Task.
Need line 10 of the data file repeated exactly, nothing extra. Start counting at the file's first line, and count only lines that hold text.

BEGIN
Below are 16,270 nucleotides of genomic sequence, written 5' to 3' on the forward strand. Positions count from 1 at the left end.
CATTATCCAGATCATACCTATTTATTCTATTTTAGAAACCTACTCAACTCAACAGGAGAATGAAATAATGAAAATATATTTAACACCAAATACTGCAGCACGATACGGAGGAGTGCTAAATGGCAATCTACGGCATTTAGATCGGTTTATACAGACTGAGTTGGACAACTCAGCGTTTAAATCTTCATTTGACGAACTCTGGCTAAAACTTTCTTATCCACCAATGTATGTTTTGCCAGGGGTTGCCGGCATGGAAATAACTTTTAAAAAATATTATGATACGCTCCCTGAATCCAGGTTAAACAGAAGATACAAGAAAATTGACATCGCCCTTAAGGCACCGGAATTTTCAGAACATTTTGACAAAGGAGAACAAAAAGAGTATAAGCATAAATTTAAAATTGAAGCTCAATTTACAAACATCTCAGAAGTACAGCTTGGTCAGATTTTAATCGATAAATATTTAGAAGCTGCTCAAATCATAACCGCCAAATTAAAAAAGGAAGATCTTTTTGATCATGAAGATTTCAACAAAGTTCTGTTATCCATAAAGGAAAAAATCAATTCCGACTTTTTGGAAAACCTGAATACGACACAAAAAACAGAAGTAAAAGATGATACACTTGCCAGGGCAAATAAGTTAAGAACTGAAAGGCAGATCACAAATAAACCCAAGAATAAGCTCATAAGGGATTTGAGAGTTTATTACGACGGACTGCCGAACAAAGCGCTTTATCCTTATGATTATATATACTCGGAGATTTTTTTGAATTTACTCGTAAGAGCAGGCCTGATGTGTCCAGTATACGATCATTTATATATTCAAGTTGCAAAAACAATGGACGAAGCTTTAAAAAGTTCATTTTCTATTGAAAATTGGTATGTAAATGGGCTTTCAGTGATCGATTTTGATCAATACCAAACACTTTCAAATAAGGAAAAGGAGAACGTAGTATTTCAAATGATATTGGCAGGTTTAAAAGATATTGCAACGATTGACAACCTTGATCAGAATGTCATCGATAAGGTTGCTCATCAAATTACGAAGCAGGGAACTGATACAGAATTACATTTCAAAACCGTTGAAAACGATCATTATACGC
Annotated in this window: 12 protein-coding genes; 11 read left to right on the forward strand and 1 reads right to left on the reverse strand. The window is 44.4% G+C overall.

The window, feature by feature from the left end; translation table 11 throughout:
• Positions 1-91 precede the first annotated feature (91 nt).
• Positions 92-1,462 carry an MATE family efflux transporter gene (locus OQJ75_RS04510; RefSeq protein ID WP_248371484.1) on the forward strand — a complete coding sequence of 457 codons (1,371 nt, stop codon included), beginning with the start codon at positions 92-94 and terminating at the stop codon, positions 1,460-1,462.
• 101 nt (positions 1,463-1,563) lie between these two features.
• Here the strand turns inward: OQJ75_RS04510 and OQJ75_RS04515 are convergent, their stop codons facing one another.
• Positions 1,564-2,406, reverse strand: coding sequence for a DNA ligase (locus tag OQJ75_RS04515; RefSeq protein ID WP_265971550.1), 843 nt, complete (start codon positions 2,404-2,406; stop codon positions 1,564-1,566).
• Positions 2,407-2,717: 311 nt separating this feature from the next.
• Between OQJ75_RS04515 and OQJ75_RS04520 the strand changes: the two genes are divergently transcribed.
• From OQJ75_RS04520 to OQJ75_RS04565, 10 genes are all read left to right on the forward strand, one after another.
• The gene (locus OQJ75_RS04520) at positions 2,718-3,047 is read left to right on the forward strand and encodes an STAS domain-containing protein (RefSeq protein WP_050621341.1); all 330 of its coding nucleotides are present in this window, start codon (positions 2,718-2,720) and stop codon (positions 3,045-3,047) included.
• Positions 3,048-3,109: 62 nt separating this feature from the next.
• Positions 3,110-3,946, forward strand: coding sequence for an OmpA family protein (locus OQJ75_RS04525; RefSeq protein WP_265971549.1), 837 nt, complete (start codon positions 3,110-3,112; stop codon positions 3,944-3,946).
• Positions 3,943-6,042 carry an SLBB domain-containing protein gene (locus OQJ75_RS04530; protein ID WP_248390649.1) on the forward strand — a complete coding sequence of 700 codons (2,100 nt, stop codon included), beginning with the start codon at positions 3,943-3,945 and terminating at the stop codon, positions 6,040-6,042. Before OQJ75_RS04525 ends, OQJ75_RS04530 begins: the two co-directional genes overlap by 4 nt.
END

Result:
• Positions 2,407-2,717: 311 nt separating this feature from the next.